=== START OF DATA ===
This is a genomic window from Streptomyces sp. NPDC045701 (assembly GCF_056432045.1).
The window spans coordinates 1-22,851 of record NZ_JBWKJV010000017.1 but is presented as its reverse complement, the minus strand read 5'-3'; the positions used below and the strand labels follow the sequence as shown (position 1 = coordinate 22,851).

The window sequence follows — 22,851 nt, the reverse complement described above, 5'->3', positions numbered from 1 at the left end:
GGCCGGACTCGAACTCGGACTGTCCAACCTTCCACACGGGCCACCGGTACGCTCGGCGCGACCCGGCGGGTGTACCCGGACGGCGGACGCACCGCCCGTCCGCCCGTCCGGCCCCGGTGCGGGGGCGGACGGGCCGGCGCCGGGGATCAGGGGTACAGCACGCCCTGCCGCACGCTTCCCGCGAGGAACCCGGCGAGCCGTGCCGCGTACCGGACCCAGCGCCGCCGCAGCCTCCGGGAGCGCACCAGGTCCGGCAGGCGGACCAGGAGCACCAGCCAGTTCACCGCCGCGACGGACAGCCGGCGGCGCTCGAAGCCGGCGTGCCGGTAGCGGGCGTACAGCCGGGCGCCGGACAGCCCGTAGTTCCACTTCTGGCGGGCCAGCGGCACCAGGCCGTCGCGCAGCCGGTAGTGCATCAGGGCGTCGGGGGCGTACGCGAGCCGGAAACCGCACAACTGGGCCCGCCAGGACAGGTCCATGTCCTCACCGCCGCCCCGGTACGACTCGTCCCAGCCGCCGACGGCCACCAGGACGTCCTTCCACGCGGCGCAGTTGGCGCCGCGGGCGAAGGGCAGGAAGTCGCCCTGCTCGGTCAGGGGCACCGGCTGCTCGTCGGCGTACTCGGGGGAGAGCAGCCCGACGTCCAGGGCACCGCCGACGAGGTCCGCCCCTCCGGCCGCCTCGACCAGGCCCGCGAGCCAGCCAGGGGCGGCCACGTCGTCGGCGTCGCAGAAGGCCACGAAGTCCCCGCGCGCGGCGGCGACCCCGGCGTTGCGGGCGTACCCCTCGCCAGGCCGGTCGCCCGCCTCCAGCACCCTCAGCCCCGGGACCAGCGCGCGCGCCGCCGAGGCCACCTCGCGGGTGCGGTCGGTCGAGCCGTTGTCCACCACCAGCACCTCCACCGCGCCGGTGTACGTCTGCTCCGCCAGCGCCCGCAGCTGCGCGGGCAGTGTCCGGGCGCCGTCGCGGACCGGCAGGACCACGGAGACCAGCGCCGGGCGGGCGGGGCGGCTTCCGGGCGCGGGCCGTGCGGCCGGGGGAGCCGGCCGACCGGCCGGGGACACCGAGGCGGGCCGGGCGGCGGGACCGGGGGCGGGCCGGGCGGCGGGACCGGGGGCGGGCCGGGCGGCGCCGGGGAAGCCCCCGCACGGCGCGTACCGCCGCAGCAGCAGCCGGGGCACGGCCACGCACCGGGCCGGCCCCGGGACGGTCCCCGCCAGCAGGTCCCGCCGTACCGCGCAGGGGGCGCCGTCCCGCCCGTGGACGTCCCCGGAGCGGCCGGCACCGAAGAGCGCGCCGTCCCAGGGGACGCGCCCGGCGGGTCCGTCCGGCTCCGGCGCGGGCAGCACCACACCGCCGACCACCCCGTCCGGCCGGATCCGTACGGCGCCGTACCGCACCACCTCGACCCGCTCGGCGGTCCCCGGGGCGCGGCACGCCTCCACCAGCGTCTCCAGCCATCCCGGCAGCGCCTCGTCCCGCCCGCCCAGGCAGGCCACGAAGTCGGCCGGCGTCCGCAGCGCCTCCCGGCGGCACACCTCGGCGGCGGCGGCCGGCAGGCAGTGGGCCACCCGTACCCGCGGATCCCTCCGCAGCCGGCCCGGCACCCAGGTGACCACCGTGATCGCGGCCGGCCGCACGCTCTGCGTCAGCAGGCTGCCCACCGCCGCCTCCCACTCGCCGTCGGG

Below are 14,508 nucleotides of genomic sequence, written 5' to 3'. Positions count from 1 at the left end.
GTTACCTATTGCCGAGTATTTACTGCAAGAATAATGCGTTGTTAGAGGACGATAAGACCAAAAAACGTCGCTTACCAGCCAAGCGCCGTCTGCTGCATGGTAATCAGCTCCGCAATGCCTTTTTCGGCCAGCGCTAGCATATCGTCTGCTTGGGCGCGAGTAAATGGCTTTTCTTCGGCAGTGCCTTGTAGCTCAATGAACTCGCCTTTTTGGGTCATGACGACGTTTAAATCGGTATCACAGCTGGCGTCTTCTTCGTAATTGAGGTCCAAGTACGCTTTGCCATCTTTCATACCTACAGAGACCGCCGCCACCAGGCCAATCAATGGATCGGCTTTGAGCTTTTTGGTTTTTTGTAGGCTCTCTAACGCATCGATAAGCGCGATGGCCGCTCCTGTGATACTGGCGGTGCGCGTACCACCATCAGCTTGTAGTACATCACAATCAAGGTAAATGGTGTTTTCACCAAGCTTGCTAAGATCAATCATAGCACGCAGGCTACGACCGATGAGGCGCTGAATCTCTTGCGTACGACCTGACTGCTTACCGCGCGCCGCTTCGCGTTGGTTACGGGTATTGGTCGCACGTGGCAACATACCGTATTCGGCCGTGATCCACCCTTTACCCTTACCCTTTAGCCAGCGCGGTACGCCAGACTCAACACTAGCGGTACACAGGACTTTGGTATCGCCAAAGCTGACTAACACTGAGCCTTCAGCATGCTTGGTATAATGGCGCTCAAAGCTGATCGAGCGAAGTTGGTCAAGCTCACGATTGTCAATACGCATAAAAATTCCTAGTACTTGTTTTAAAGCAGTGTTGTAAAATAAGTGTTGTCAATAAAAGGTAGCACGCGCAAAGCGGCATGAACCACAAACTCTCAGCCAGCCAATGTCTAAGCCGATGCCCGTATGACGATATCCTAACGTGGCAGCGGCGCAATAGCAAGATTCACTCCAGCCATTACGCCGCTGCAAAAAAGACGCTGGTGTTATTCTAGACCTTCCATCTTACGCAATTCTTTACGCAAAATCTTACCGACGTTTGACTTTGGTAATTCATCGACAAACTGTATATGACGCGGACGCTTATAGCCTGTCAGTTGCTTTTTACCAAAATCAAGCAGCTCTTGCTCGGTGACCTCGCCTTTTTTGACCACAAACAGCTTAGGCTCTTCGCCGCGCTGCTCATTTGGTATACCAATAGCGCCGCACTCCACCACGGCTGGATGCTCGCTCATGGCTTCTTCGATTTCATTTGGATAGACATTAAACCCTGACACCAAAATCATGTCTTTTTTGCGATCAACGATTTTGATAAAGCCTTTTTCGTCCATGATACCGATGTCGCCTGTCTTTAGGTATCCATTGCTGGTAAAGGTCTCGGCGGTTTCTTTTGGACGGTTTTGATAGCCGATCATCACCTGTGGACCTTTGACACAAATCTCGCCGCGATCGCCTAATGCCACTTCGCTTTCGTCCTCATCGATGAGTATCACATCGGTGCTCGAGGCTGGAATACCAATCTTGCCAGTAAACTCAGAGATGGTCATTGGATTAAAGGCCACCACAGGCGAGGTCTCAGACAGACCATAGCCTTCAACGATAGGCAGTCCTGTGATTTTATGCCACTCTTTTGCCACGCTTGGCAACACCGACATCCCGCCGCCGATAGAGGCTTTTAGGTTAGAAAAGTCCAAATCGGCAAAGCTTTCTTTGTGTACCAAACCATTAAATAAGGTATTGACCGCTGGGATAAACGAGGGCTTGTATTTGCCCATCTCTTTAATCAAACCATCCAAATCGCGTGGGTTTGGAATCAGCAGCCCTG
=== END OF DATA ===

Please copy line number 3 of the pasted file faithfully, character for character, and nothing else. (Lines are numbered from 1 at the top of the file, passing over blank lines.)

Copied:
The window sequence follows — 22,851 nt, the reverse complement described above, 5'->3', positions numbered from 1 at the left end: